Here is a very interesting article by Patrick Malone about some of the issues involved in peer review in malpractice cases (the original article can be found here).
When “Peer Review” Has Ulterior Motives
A federal judge this week upheld a jury verdict against the American Academy of Orthopedic Surgeons, finding sufficient evidence for the jury’s decision that the AAOS acted with “reckless disregard for the truth” in publicizing its discipline of an orthopedic surgeon who had testified that another surgeon had committed malpractice.
The decision was written by U.S. District Judge Joel Slomsky, who was nominated to the federal bench by George W. Bush and sits in Philadelphia. Read the judge’s decision against the orthopedic surgeons’ society here.
The surgeon who successfully sued the AAOS is Steven Graboff, MD, whom the AAOS suspended for two years after he testified against an AAOS member. The jury found that the AAOS report about its disciplinary action cast Dr. Graboff in a “false light” because of various errors. The AAOS report remains on its publicly accessible website.
The AAOS is one of a number of doctor organizations with “peer review” programs for reviewing expert testimony against members. The programs exercise vast economic power over the members’ testifying activities, as the court found. Responding to an argument from the orthopedic surgeon group that the expert witness had not shown enough economic harm from its slam of him, the judge wrote:
The AAOS is well aware of its clout in the profession of orthopaedic surgeons and created its compliance program and standards to control the occupation of its members as experts.16 It is also aware that its enforcement program and standards would affect the income of doctors because the loss of AAOS accreditation has a substantial impact on the ability of an expert to work in that industry. Further, the presence of the standards alone, however noble they are as a mission statement, can have a chilling effect on orthopaedic surgeons who serve as expert witnesses against other orthopaedic surgeons.
The ostensible goal of these expert witness “review” programs is “truth” in testifying, but the judge’s decision summarizes the evidence at trial supporting the jury’s verdict that AAOS did not run an unbiased review system.
The bias started with the doctor the orthopedic surgeons picked to set up and run its testimony review program: Dr. Peter Mandell, an orthopedic surgeon who had stopped treating patients and focused his practice on testifying for insurance companies in workers’ compensation cases (i.e., testifying against patients).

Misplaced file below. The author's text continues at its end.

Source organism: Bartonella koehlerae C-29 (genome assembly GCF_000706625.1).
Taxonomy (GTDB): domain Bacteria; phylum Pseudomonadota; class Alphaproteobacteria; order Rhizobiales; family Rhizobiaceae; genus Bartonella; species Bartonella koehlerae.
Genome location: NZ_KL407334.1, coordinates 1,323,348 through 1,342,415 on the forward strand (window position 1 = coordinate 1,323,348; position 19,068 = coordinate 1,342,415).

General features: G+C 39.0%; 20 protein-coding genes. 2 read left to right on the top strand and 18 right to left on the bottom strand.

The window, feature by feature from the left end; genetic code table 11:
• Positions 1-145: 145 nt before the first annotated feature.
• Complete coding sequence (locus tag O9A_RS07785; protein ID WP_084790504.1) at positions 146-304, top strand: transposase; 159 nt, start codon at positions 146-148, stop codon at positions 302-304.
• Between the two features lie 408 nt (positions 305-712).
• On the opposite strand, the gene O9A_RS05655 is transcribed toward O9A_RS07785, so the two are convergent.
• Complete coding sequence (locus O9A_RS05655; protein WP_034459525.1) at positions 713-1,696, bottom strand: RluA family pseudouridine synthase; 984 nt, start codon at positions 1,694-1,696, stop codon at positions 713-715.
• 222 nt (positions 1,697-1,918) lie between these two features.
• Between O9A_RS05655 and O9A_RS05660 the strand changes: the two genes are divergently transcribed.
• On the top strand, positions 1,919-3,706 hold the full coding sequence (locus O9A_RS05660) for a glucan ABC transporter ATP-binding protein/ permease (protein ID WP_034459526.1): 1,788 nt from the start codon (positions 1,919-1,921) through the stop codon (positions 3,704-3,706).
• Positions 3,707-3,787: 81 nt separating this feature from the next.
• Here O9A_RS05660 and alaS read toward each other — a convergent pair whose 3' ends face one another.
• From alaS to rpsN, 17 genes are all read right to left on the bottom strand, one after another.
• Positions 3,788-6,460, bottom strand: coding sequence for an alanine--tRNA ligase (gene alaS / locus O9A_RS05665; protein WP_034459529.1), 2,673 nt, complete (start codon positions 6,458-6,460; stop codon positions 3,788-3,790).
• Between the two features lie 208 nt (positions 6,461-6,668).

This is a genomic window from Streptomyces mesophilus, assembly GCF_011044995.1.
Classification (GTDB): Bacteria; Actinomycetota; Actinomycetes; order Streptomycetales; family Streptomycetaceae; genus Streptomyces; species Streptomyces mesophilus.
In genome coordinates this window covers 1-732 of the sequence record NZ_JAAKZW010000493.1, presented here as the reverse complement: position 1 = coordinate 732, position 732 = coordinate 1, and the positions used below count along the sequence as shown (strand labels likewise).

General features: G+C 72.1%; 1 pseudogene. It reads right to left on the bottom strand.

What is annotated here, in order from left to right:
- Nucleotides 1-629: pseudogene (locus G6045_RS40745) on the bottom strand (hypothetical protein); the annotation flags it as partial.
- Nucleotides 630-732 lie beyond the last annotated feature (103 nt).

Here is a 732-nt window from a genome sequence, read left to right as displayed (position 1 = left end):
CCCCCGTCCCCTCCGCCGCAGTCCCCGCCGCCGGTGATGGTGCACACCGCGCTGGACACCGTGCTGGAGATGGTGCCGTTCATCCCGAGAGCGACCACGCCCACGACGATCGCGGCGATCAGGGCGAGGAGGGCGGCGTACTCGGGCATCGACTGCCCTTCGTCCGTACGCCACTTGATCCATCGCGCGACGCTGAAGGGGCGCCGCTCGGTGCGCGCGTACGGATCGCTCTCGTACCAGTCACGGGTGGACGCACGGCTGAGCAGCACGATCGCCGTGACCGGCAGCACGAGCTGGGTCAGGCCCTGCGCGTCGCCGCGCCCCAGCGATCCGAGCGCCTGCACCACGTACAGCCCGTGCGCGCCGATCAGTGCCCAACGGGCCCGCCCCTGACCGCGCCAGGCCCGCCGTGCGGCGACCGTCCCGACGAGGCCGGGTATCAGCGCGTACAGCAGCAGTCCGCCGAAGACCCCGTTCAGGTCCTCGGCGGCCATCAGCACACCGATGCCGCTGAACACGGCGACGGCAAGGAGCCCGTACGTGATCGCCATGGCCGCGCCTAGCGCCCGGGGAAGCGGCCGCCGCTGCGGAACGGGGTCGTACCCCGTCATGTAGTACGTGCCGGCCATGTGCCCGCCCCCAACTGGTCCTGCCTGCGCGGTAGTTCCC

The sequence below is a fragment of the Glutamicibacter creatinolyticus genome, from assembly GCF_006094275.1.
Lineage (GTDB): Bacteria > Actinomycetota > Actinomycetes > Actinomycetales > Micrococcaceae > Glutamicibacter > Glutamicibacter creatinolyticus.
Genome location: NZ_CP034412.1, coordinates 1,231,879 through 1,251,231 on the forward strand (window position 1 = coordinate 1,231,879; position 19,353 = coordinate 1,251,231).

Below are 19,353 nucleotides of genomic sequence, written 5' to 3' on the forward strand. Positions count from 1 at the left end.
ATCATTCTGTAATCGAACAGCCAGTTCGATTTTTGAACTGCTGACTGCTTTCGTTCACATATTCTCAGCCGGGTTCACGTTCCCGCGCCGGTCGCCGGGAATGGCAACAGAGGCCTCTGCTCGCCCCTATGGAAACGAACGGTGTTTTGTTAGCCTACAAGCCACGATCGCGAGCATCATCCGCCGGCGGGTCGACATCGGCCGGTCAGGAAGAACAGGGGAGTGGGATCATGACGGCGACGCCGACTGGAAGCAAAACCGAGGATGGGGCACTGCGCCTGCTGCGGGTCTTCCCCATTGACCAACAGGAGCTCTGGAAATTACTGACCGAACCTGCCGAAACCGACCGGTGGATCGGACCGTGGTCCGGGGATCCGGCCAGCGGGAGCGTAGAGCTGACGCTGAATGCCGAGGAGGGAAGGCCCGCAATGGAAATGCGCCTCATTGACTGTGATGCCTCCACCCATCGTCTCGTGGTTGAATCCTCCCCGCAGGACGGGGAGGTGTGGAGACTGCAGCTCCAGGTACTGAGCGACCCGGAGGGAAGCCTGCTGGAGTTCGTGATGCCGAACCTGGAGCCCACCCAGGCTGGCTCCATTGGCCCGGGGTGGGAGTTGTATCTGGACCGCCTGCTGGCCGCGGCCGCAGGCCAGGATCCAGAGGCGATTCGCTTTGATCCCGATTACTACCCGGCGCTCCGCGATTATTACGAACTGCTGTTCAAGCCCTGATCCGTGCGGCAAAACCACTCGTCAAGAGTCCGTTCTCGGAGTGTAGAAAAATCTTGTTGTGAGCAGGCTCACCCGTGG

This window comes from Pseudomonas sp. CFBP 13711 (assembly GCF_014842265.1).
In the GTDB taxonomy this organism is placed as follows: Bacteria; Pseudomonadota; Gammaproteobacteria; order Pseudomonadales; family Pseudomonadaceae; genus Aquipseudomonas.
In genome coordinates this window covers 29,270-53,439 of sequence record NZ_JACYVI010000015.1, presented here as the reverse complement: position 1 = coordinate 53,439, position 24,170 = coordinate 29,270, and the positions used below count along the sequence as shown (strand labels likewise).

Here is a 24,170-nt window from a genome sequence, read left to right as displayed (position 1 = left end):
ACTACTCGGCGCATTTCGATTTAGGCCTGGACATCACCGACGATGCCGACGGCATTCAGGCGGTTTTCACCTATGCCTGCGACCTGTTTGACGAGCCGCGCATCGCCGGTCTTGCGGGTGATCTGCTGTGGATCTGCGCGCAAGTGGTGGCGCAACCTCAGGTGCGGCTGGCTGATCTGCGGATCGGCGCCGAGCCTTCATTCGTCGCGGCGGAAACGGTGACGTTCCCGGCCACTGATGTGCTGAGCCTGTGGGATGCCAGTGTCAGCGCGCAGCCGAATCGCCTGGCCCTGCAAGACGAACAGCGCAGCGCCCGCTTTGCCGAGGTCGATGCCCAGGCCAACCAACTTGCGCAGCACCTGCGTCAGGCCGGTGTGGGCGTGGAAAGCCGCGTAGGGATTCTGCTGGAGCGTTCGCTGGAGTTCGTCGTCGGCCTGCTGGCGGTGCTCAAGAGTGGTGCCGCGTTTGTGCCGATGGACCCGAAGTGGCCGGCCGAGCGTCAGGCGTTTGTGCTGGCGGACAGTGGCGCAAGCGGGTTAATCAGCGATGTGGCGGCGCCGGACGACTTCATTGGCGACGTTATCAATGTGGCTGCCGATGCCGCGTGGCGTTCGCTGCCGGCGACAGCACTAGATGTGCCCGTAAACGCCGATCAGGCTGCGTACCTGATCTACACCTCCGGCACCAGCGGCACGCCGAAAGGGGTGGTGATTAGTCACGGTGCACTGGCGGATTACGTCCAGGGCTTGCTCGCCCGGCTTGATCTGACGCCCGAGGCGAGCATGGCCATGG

Dr. Mandell, as Judge Slomsky found, is the head of the AAOS Committee on Professionalism, the first body to hear charges that an orthopedic surgeon has testified in violation of the AAOS expert witness standards.
(By the way, only members of the AAOS are eligible to start complaint proceedings against an orthopedic witness; that means that any patient who feels aggrieved by a surgeon’s testimony against the patient — like Dr. Mandell’s testimony against a worker’s comp claimant — has no recourse.)
Dr. Mandell is also head of the AAOS Council on Advocacy, which lobbies in Washington for “tort reform” to curb malpractice lawsuits.
The expert witness review program, Dr. Mandell testified (with admirable candor) in the Graboff lawsuit, came about because orthopedic surgeons were upset about high jury verdicts against orthopedists in malpractice cases.
Any scientist knows that biased decision makers produce biased outcomes. That’s why medical research usually requires “double blinded” studies so that doctors studying a new drug or device don’t subconsciously tilt the results one way or the other from knowing which way something should come out.
But in this case, the old doctors’ joke may hold true. Q: What’s the definition of a double-blind study? A: Two orthopedic surgeons examining the same patient.